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    Posted by Sean at 05:20, January 20th, 2006

    I was going to post this immediately after putting this up about my trip to Taiwan. Then I just kind of didn’t and figured it was expendable. Then I read a few things that kept reminding me of the topic and thought–this is one of the bad things blogging does to you–Hey, I’ve still got that post I didn’t put up, and there’s still time to GIVE IT TO THE WORLD! So this is the other thing that struck me, not for the first time, over the weekend.

    I ended up staying at the apartment of the woman who runs the office there–my trip had been arranged pretty hastily, and I guess there are a lot of people trying to get things done in Taipei before the Chinese New Year. My flight was delayed by rain and fog here in Tokyo; when we got in at her building, we had a midnight supper (tortellini and green salad and beer–quick and casual but, for me, like la Tour d’Ar-freakin’-gent after the stuff on the airplane) and talked animatedly for a while before turning in. We had several other meals together in the next few days–we’ve known each other for years and have become friends, and food in Taiwan is yummy–and I went out for lunches and stuff in various pick-up groups with other people from the office. Some of it was shop talk; I was there for shop, after all. But a lot of it was just the kind of stuff you find yourself talking about with other foreigners who live in Asia (and with Asians who’ve spent time living in the West; the groups tend to be mixed).

    And I kept finding myself thinking how much I like the people I’m surrounded by and, despite my need to spend loads of time alone and my spiel about being a loner, how easy it is to talk to them.

    The sheer relief of being able to say that catches up with me at odd moments. Growing up, I never really expected to be in my element. Not that I expected to be a full-on hermit. I was a pretty unpopular kid, but I was never really, seriously, scarily isolated. I always had a few close friends. And they were real, serious friends. I’m only in consistent contact with one of them now, but there’s enough writing back and forth with two or three of the others that if by some chance I do go to our twenty-year reunion, I won’t be in the dark about which marriages and children and career paths go with whom.

    But without really verbalizing it to myself, I essentially figured I’d turn into one of those elderly bachelors who dote on their books and stuff and don’t socialize much and (needless to say) never really have even one serious romance. I genuinely love books, so I wasn’t too bothered. The implied lack of romance also didn’t disturb me, since my best efforts to get worked up over girls came to naught, anyway. And as I say, I always had a very small but genuine set of friends, and you can’t complain about that.

    Like most people who only really grew into their personalities in college and afterward, though, I found it a new experience to be able to talk to people–just people in general–without having that constant low-level hum in my head that I had to stay reined in so I didn’t give myself away somehow. Most of it, yes, was that I’d lost the subconscious fear of inadvertently saying or doing something that might make me look like a fag. (You kind of have to get over that if you’re going to call men “honey” as often as I do.) And yet it was a lot of other little general-personality things, too: Being around people who know what it’s like to want to move far away from where you grew up even though you love your family and the upbringing they gave you–that’s a big one. And having it just assumed in the background, so that you don’t have to keep explaining it all the time.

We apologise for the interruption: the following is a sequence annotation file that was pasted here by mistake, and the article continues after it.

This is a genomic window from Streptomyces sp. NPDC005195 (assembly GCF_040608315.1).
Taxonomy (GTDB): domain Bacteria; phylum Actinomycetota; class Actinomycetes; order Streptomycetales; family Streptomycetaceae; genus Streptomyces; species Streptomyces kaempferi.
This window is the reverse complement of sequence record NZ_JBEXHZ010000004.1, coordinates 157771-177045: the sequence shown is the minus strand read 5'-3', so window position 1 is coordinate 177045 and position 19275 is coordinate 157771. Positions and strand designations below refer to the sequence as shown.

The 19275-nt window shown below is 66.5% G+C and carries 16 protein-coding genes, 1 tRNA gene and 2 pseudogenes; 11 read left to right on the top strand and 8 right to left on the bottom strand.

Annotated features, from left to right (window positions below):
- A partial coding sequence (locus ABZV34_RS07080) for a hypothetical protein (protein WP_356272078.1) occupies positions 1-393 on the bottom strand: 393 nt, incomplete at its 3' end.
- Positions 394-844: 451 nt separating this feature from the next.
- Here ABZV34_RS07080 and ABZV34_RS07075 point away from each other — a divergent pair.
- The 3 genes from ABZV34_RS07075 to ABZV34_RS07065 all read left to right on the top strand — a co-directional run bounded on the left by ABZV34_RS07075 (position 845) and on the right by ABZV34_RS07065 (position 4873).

This is turning into one of those posts that dissolve into purposelessness. Perhaps it’s just that I’ve written so many querulous this-article-SUCKS posts this week that I seem to be projecting a rather crabby mood and wanted to write about something positive. Atsushi can’t get back for our anniversary tomorrow, but we’ll be celebrating next week. Several friends of mine whose relationships ended last year are finding love…or at least fun distractions. The 300th anniversary of Ben Franklin’s birth was a few days ago. A close college friend is getting married in May. Things are good, even if a lot of people are saying dumb things about Japan.


    Posted by Sean at 23:47, January 6th, 2006

    The way I met my last boyfriend was this: A yenta-ish friend who runs one of the bars I go to showed me Ryuichi’s photograph and asked whether I’d be interested in meeting him. When I arrived, a space was cleared and Ryuichi’s friends–I swear, I’m not making this up–acted the part of his elders and protectors and interrogated me about my job, where I lived, and whether I was from an intact, respectable family! Good thing for him they were so adamant on that first point, too, since he quit his job soon after and decided to spend a year doing little but surfing.

    This post from the always-interesting Cathy Young a few days ago isn’t about Japan, or about gay life, but it illustrates the kinds of questions I was alluding to here–things Western journalists tend to neglect while cooking up Hamburger Helper articles about the evolution of Japanese household patterns:

    Is anyone going to seriously argue that a man’s resources–income, power, status–are generally irrelevant to women’s preferences in the mating game in modern-day American culture? That doesn’t mean most women are calculating golddigers (as some men’s rights folks like to depict them), but yes, women generally prefer not to “marry down,” and not just in terms of money but also in terms of prestige, education and intelligence, for which a college degree is considered a marker. To deny this fact is, shall we say, not very reality-based. Unlike many conservatives, I’m not saying that this is the way it should be or the way it always will be. But for now, such a trend is definitely there.

    Japan’s post-War constitution, interestingly enough, defines marriage as between a man and a woman not because of any prescience about the fight over gay marriage (there isn’t any here) but in order to outlaw forced arranged marriages. Family elders could no longer use marriageable young adults as instruments by which to carry out politicking or feuds, at least legally.